The name came from a roadside memorial. A bicyclist killed in a traffic accident. The protagonist must be sympathetic, someone with whom the reader can identify. He must be violent, when necessary. He must not be a smart ass. There's room for smart asses in hard-boiled fiction. Marlowe. Spenser. But my guy had been through the mill and had all the smart ass beaten out of him in prison. Abandoned at fifteen, bounced from foster home to foster home, the Bedouins were the only family Josh ever knew. Josh came together while I was writing Biker. I wrote it five times before I was satisfied. Now I see his path clearly. Josh became a Christian in prison. This informs his personality. Man needs to believe in something larger than himself if he is going to be happy. Josh doesn't spread the word. He speaks as little as possible. He prays regularly.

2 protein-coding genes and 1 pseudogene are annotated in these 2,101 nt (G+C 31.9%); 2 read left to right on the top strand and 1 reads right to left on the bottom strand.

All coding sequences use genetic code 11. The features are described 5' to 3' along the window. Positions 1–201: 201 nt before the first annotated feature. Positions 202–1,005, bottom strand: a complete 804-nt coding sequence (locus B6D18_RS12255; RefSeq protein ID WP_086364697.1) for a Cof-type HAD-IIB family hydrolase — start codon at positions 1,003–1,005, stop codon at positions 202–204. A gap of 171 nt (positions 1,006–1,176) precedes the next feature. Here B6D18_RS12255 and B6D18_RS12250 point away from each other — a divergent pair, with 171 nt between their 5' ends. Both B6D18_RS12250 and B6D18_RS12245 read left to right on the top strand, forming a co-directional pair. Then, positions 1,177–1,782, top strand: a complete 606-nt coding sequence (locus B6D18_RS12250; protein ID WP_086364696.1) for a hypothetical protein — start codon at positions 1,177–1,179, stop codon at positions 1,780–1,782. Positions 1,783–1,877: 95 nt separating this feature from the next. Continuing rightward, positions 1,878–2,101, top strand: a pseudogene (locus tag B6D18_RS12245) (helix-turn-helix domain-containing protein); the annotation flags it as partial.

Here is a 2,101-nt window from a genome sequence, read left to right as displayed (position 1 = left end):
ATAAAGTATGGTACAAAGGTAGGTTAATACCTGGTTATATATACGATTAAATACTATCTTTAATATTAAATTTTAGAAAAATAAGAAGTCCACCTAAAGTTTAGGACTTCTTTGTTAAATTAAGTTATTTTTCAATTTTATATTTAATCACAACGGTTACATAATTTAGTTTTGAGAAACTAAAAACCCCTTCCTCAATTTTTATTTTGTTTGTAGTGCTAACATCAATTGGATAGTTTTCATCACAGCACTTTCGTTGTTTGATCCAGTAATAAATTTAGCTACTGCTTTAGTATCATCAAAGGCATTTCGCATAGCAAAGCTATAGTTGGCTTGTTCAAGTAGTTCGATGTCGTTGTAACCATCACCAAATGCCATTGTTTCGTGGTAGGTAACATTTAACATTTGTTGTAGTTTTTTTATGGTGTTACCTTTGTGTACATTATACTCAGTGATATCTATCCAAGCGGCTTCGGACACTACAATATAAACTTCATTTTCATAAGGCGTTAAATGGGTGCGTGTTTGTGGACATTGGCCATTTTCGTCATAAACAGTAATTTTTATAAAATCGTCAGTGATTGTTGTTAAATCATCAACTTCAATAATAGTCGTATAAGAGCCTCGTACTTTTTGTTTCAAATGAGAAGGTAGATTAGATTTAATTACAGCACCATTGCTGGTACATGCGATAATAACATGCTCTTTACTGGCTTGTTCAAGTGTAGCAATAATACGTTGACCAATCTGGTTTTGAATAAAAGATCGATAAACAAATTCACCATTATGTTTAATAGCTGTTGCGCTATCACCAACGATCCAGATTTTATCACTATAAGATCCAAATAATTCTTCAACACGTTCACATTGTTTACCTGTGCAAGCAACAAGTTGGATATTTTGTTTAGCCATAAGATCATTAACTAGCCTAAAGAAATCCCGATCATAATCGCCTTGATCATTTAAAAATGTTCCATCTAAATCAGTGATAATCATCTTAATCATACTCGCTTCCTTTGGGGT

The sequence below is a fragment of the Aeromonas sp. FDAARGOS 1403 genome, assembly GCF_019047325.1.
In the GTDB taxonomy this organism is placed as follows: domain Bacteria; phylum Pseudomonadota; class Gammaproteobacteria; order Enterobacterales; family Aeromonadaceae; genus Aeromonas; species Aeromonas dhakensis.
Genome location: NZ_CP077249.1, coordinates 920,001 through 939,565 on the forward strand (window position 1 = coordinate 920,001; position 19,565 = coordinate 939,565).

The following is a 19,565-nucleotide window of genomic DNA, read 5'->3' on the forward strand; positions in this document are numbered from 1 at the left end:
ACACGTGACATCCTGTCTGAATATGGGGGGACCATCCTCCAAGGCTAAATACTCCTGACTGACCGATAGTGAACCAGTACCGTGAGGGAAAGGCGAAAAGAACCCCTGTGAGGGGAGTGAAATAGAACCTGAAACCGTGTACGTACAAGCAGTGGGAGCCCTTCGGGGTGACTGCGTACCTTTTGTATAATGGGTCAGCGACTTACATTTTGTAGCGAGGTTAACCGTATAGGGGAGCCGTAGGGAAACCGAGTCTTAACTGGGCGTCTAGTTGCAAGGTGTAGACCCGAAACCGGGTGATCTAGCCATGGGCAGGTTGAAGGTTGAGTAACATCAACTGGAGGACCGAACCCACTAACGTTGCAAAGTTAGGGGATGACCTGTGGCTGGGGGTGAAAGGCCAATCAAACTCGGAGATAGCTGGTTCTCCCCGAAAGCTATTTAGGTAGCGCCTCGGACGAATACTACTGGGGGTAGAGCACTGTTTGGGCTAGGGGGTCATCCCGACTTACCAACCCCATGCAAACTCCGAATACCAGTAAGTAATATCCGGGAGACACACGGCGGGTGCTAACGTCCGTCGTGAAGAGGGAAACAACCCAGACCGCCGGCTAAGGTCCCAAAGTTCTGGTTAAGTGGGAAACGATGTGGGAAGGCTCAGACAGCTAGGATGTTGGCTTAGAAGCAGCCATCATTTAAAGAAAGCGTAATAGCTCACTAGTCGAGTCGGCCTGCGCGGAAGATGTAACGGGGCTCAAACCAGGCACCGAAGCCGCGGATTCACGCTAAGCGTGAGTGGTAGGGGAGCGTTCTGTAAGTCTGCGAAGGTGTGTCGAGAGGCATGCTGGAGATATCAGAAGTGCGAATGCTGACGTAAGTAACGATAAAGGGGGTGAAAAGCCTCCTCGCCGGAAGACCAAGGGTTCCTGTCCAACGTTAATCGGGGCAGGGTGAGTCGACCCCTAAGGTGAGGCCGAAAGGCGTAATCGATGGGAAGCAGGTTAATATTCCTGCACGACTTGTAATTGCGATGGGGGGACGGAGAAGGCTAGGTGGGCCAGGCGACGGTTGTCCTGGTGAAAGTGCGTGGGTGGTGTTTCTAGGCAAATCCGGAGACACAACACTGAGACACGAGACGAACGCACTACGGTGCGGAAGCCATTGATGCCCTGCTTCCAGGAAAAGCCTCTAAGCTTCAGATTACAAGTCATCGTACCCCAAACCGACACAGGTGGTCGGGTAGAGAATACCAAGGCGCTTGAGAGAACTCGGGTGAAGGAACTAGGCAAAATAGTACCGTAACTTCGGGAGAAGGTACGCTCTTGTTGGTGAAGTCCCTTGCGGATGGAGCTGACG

Q: What are your thoughts on the whole eBook revolution?
Hell, I'd still be typing on a manual if it were up to me. I'm grateful for ebooks expanding readership. Most of my sales are ebooks. But I prefer a book I can hold in my hand. I like gas-burning vehicles with manual transmissions. I like vinyl. Thank God for small, independent booksellers, who keep this vital tradition alive.

Q: What's next for you and your characters?
 I just turned in the 7th Biker, Unfortunate Son. Josh's father Duane, who abandoned Josh at fifteen, returns to hit Josh up for money. Duane's in a whole lot of trouble. He stole something from Ryan Gehrke, the former Miami Running Back who took a knee, and now spends most of his time partying.

Q: What do you do when you're not writing?
Ride my bike, sleep, go to karate.

Q: How do you promote your work?